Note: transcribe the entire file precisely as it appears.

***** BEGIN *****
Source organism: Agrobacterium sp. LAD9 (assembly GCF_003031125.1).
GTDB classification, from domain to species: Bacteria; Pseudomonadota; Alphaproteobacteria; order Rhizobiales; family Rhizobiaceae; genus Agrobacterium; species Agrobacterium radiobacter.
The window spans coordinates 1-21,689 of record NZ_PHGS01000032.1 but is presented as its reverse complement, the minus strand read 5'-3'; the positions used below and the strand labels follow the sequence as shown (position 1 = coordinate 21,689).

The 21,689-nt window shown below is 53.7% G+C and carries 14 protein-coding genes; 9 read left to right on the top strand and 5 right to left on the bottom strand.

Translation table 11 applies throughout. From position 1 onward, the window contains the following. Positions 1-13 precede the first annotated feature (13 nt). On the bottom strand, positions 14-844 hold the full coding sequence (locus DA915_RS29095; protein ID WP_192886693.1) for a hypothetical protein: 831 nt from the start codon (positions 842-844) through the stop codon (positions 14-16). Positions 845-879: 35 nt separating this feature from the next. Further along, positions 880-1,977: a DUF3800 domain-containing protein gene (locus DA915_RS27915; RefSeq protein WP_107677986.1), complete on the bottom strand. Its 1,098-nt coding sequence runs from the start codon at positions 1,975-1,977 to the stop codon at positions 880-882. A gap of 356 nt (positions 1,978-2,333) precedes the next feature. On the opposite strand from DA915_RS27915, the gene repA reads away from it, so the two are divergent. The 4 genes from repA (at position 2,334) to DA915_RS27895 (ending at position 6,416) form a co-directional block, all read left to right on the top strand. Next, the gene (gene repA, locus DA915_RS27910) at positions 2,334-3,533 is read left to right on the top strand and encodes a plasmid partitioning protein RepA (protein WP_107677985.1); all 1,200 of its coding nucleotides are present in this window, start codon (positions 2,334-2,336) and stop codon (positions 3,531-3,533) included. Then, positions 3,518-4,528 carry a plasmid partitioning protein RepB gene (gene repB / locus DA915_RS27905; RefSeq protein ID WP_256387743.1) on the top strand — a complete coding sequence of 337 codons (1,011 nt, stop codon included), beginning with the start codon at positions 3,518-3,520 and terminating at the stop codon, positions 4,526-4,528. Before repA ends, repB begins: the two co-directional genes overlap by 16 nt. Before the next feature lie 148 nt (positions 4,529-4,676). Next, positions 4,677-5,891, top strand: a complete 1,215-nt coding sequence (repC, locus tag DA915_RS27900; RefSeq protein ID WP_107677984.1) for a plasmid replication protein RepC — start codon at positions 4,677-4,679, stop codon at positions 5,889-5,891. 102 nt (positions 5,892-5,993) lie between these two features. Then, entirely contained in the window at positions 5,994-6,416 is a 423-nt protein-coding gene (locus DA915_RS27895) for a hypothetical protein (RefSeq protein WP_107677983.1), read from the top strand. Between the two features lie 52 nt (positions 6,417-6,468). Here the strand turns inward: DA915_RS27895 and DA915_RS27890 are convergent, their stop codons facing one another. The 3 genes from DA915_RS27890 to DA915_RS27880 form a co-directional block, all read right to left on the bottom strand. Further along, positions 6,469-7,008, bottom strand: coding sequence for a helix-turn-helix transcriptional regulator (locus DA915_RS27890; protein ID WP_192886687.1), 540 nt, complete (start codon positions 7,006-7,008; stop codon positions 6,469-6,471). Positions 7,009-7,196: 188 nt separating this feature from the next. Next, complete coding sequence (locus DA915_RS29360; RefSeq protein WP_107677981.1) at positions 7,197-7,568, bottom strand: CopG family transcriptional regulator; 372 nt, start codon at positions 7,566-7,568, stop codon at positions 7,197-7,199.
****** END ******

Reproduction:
Source organism: Agrobacterium sp. LAD9 (assembly GCF_003031125.1).
GTDB classification, from domain to species: Bacteria; Pseudomonadota; Alphaproteobacteria; order Rhizobiales; family Rhizobiaceae; genus Agrobacterium; species Agrobacterium radiobacter.
The window spans coordinates 1-21,689 of record NZ_PHGS01000032.1 but is presented as its reverse complement, the minus strand read 5'-3'; the positions used below and the strand labels follow the sequence as shown (position 1 = coordinate 21,689).

The 21,689-nt window shown below is 53.7% G+C and carries 14 protein-coding genes; 9 read left to right on the top strand and 5 right to left on the bottom strand.

Translation table 11 applies throughout. From position 1 onward, the window contains the following. Positions 1-13 precede the first annotated feature (13 nt). On the bottom strand, positions 14-844 hold the full coding sequence (locus DA915_RS29095; protein ID WP_192886693.1) for a hypothetical protein: 831 nt from the start codon (positions 842-844) through the stop codon (positions 14-16). Positions 845-879: 35 nt separating this feature from the next. Further along, positions 880-1,977: a DUF3800 domain-containing protein gene (locus DA915_RS27915; RefSeq protein WP_107677986.1), complete on the bottom strand. Its 1,098-nt coding sequence runs from the start codon at positions 1,975-1,977 to the stop codon at positions 880-882. A gap of 356 nt (positions 1,978-2,333) precedes the next feature. On the opposite strand from DA915_RS27915, the gene repA reads away from it, so the two are divergent. The 4 genes from repA (at position 2,334) to DA915_RS27895 (ending at position 6,416) form a co-directional block, all read left to right on the top strand. Next, the gene (gene repA, locus DA915_RS27910) at positions 2,334-3,533 is read left to right on the top strand and encodes a plasmid partitioning protein RepA (protein WP_107677985.1); all 1,200 of its coding nucleotides are present in this window, start codon (positions 2,334-2,336) and stop codon (positions 3,531-3,533) included. Then, positions 3,518-4,528 carry a plasmid partitioning protein RepB gene (gene repB / locus DA915_RS27905; RefSeq protein ID WP_256387743.1) on the top strand — a complete coding sequence of 337 codons (1,011 nt, stop codon included), beginning with the start codon at positions 3,518-3,520 and terminating at the stop codon, positions 4,526-4,528. Before repA ends, repB begins: the two co-directional genes overlap by 16 nt. Before the next feature lie 148 nt (positions 4,529-4,676). Next, positions 4,677-5,891, top strand: a complete 1,215-nt coding sequence (repC, locus tag DA915_RS27900; RefSeq protein ID WP_107677984.1) for a plasmid replication protein RepC — start codon at positions 4,677-4,679, stop codon at positions 5,889-5,891. 102 nt (positions 5,892-5,993) lie between these two features. Then, entirely contained in the window at positions 5,994-6,416 is a 423-nt protein-coding gene (locus DA915_RS27895) for a hypothetical protein (RefSeq protein WP_107677983.1), read from the top strand. Between the two features lie 52 nt (positions 6,417-6,468). Here the strand turns inward: DA915_RS27895 and DA915_RS27890 are convergent, their stop codons facing one another. The 3 genes from DA915_RS27890 to DA915_RS27880 form a co-directional block, all read right to left on the bottom strand. Further along, positions 6,469-7,008, bottom strand: coding sequence for a helix-turn-helix transcriptional regulator (locus DA915_RS27890; protein ID WP_192886687.1), 540 nt, complete (start codon positions 7,006-7,008; stop codon positions 6,469-6,471). Positions 7,009-7,196: 188 nt separating this feature from the next. Next, complete coding sequence (locus DA915_RS29360; RefSeq protein WP_107677981.1) at positions 7,197-7,568, bottom strand: CopG family transcriptional regulator; 372 nt, start codon at positions 7,566-7,568, stop codon at positions 7,197-7,199.